How Brands can Leverage Snapchat for Promotion

Mobile apps function provide leverage for brands that are eager to find new ways to promote themselves. In the world of mobile apps, traffic distribution is unbalanced.

Rand Fishkin informed us from his Whiteboard Friday that the top 25 to 50 apps get almost 80% of the mobile traffic and the rest 20% traffic is distributed among other apps. Brands are out of options when it comes to choosing an app for promotion.

Among the limited apps available to use for offering users a captivating brand experience, one is Snapchat. The app was introduced in 2011 and by the second quarter of 2014, Snapchat users were exchanging 700 million daily messages.

Benefits of using Snapchat

For brands, two the utmost benefits of Snapchat are:

Personalization: Brands have been exhausting all available marketing resources to bring a personalized feel in their interaction with their audiences. Snapchat guarantees personalization. The snaps last for only few seconds but as held by Jessica Maslin of DayDreamCinema, offer audiences “a glimpse into the lifestyle of your company.” It’s just like receiving a message from a bud.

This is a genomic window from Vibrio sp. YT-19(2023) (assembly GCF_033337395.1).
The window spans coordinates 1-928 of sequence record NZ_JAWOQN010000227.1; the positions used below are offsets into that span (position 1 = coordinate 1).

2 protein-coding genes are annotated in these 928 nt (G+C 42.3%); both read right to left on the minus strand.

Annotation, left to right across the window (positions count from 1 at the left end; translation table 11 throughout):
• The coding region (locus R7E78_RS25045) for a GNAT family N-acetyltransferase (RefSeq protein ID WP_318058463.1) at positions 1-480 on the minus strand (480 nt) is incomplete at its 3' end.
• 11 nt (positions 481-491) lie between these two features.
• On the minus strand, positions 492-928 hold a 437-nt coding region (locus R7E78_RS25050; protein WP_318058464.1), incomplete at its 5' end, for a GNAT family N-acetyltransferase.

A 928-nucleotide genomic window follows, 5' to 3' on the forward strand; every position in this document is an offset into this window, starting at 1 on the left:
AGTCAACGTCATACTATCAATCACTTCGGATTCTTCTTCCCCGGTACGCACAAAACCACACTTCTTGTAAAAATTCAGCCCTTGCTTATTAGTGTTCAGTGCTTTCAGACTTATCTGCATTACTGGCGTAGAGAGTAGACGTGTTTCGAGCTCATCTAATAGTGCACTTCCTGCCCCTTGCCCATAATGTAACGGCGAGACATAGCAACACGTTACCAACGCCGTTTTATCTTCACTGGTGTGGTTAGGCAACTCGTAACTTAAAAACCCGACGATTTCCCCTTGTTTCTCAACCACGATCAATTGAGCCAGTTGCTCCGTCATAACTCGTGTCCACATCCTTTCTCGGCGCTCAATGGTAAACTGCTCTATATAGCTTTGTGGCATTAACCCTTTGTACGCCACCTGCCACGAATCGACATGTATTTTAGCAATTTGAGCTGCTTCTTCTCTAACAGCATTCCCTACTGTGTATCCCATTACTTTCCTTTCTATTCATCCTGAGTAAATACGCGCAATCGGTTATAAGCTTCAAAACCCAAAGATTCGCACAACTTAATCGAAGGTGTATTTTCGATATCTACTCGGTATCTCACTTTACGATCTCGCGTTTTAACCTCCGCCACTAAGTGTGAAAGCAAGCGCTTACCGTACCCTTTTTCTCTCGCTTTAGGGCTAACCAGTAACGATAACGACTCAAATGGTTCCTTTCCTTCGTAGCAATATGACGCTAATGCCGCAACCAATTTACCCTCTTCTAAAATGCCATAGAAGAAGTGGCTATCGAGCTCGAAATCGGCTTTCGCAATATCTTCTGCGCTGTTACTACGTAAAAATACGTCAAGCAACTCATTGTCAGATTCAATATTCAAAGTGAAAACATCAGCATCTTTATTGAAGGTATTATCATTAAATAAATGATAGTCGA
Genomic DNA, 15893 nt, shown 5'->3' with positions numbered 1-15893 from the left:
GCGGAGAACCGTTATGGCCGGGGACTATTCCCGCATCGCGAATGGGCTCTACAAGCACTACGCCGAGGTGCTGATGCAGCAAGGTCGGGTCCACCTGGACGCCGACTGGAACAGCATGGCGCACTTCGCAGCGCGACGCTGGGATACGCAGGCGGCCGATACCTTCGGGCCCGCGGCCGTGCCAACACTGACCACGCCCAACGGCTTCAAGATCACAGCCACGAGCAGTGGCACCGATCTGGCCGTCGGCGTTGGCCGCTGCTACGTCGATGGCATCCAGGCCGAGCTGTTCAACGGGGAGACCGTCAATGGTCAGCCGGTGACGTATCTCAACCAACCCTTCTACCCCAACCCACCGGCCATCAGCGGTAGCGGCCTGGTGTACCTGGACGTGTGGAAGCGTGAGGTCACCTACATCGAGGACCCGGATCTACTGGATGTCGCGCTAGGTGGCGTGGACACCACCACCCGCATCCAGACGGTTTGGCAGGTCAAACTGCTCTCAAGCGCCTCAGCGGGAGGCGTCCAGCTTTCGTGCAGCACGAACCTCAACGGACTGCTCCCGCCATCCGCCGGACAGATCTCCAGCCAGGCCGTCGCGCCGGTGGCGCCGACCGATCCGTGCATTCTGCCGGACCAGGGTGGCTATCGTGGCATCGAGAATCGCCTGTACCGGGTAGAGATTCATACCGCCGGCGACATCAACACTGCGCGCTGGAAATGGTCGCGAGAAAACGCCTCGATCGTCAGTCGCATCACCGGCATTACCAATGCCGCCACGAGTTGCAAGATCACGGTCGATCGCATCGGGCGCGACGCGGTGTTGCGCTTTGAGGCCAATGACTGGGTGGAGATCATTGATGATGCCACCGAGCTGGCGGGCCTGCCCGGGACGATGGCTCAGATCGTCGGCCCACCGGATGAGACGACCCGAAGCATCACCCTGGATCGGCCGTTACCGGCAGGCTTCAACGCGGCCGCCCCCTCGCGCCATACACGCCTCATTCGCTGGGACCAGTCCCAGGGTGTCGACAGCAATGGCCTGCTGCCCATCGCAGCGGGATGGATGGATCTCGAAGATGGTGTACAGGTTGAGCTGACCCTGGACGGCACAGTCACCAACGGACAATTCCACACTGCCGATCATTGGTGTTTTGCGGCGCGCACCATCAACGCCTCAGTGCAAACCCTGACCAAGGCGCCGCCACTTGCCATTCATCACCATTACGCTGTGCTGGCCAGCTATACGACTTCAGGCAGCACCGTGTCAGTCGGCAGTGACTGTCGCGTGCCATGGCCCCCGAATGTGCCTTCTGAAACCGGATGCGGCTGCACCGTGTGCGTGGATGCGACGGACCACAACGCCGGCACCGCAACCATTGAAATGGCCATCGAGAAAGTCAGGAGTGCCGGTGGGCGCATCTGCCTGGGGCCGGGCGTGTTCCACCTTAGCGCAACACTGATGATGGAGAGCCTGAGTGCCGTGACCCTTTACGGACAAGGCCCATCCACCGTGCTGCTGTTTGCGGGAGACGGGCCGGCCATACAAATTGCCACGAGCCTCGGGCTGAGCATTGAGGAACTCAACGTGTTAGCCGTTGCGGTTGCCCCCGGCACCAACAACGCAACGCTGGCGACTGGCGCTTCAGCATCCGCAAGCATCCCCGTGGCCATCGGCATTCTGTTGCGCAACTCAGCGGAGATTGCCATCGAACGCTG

Multimedia elements: Even though text messages are allowed, users prefer sending each other videos and images. Multimedia content is the game changer in today’s digital marketing landscape. A brand can win the audiences by connecting to them on Snapchat and sending high-quality videos because it has the resources to create such videos, which ordinary users lack.

Snaps are automatically destroyed after these are viewed by receivers. That reduces the load from Snapchat’s server and makes the communication fast. Another benefit.